The library has some excellent resources about the history of elections and politics in the United States. Before the election on November 6th browse through these selected titles which are all available at the library.
U.S. Election System – this book is an introduction to the history and structure of our election system.
Tea Party Goes to Washington – this source details the rise and wide ranging influence of the Tea Party movement in American politics.
Hopelessly Divided – Post-9/11 politics, the widening gap between Democrats and Republicans, and the resurgence of populism are detailed in this book.
The Conservative Century – this work gives a history of Conservative politics in the United States with important figures like Barry Goldwater, Ronald Regan etc.
The Achievement of American Liberalism – the New Deal, The Great Society, and post-1960’s American liberalism is the focus of this book.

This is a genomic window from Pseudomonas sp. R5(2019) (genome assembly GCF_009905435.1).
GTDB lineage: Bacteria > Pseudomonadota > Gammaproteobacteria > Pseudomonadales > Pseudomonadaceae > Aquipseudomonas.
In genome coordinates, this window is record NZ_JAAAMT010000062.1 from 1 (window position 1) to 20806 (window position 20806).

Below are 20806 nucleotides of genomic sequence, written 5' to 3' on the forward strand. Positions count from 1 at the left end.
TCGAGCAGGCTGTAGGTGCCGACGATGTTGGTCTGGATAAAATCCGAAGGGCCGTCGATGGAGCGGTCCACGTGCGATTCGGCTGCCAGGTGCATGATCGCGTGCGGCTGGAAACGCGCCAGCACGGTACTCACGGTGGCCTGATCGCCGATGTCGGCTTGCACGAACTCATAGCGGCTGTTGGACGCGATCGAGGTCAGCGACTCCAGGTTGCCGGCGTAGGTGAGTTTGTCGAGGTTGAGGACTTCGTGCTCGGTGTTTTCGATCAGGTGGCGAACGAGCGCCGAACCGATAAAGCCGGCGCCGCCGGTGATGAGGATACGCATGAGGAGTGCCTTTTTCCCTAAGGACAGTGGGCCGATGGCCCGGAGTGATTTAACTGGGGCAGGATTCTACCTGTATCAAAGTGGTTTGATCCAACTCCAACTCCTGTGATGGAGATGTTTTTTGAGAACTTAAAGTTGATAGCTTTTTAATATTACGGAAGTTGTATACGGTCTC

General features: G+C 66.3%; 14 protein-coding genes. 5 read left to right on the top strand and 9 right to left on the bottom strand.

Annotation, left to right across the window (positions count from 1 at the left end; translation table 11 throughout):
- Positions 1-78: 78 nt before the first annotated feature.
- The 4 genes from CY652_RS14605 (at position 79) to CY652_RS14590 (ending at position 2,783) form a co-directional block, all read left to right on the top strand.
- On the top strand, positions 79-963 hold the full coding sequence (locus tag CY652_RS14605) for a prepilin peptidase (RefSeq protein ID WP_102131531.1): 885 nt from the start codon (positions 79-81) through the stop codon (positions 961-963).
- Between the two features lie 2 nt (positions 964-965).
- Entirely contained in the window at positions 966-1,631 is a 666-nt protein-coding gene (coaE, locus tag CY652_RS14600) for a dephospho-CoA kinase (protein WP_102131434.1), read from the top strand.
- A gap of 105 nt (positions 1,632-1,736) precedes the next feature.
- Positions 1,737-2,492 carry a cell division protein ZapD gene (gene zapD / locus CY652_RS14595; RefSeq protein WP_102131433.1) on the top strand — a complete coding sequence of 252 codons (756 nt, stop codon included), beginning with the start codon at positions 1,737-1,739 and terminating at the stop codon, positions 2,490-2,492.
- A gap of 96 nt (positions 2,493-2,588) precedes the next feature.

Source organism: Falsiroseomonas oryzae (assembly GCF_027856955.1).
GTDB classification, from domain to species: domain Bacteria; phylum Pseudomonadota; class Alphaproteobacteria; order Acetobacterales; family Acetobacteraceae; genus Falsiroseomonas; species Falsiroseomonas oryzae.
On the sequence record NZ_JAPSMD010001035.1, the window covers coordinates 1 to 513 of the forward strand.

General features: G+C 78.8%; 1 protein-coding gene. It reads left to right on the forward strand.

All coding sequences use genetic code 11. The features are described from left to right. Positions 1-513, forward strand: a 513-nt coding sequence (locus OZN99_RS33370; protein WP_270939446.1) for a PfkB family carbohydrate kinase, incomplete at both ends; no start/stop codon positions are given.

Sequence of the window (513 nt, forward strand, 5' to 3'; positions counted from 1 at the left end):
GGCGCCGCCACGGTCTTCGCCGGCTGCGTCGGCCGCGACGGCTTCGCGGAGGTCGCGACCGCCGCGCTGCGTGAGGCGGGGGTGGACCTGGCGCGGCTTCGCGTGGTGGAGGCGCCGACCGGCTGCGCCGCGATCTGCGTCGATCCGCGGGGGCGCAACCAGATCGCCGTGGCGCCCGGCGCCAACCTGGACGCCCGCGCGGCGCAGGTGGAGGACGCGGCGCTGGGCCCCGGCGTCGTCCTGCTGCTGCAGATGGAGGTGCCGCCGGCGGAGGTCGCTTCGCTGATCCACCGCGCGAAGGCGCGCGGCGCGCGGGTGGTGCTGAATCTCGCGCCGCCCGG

We hope that you find these sources useful while you get ready to exercise your right to vote. This election will decide the course of the nation for the next four years so it’s time to get informed and get involved. If you need help finding sources related to the election, or any other topic, come to the reference desk in the library or contact us!
Our IM program is still down for the evening, but feel free to call, text, email, or visit us in the library. The texting number is 401-595-7306 and the e-mail address is firstname.lastname@example.org. Thank you for your patience while we work on this issue.
At Bryant University the month of March is full of events highlighting the accomplishments of women in our society. The 15th Annual Women’s Summit on March 15th is quickly approaching with the theme of “Fifteen Years of Empowering Women.” With this and other events on campus focused on the accomplishments of women here are some resources available in the library for your perusal.